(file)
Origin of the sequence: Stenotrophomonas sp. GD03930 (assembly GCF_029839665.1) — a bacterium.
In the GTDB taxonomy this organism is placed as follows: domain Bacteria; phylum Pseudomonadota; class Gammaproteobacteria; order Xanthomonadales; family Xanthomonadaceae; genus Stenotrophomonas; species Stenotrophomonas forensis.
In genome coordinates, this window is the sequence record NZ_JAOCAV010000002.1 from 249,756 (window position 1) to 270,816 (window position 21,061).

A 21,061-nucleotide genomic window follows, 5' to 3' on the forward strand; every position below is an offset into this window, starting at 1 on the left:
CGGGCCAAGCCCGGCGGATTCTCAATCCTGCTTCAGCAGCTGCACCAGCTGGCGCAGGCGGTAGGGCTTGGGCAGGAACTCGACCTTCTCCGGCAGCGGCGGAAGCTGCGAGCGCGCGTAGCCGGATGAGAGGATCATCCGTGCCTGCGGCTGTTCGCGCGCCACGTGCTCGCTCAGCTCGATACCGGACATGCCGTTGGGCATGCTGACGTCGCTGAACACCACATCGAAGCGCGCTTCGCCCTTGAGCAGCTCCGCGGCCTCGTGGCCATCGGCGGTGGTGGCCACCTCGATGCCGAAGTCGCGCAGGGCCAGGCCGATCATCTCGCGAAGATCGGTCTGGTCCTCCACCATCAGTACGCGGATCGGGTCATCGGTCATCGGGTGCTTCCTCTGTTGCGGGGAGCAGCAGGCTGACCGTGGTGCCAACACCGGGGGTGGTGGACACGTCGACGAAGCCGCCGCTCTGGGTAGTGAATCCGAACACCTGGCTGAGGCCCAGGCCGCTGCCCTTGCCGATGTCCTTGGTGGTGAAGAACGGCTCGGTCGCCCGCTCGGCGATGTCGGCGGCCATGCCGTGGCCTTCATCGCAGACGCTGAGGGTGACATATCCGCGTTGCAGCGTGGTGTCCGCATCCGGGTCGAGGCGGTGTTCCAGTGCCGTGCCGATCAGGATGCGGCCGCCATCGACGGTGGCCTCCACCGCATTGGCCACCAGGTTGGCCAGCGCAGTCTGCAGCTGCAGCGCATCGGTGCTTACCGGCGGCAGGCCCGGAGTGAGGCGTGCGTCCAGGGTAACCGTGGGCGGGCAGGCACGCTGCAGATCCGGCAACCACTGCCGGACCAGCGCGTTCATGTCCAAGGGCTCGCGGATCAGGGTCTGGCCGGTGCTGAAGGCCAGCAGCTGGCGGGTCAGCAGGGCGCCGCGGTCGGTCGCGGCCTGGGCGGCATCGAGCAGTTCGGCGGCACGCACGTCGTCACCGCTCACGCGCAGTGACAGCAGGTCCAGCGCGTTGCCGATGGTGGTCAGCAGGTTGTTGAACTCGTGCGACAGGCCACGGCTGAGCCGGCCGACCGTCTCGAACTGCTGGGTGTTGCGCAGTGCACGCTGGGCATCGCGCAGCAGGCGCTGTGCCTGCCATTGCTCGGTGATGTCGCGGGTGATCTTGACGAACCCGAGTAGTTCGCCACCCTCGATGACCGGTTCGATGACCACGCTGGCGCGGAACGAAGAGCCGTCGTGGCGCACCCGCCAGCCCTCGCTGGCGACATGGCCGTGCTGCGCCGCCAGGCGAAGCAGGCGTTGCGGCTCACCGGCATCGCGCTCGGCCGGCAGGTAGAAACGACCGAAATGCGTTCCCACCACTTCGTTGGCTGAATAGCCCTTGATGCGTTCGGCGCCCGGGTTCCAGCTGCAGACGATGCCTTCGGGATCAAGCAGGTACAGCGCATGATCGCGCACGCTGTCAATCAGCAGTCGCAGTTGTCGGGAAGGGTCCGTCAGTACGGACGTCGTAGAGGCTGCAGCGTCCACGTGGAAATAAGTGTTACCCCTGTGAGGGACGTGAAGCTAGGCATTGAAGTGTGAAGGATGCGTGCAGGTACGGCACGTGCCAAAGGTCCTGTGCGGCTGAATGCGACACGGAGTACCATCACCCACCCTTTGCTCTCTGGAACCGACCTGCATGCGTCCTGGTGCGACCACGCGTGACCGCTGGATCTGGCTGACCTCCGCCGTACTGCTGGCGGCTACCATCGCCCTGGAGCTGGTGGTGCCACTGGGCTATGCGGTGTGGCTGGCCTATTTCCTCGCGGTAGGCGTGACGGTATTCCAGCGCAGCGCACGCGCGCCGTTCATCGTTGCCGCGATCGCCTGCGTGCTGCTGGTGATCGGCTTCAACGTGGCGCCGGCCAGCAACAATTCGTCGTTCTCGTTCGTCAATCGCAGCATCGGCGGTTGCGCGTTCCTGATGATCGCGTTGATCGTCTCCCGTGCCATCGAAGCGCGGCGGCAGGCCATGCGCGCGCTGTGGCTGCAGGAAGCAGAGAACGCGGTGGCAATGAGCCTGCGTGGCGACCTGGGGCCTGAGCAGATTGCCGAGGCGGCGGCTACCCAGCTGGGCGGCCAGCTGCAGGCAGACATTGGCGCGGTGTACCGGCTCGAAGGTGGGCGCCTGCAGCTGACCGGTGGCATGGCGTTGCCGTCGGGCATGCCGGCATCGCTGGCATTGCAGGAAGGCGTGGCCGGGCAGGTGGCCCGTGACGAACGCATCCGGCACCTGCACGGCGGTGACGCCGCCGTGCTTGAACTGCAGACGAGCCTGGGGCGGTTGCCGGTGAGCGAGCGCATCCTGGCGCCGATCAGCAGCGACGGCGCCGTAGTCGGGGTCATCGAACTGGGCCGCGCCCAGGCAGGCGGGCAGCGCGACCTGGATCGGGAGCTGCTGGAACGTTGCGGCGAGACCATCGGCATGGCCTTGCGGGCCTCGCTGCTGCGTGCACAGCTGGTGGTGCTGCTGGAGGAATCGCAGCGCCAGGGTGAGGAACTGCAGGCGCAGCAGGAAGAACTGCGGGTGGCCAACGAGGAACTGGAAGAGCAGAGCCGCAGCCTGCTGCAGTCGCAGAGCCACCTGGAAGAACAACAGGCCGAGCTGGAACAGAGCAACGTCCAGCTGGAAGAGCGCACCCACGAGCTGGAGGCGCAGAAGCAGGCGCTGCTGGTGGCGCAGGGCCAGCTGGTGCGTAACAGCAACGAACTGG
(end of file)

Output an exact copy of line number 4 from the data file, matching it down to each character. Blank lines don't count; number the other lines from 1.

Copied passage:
A 21,061-nucleotide genomic window follows, 5' to 3' on the forward strand; every position below is an offset into this window, starting at 1 on the left: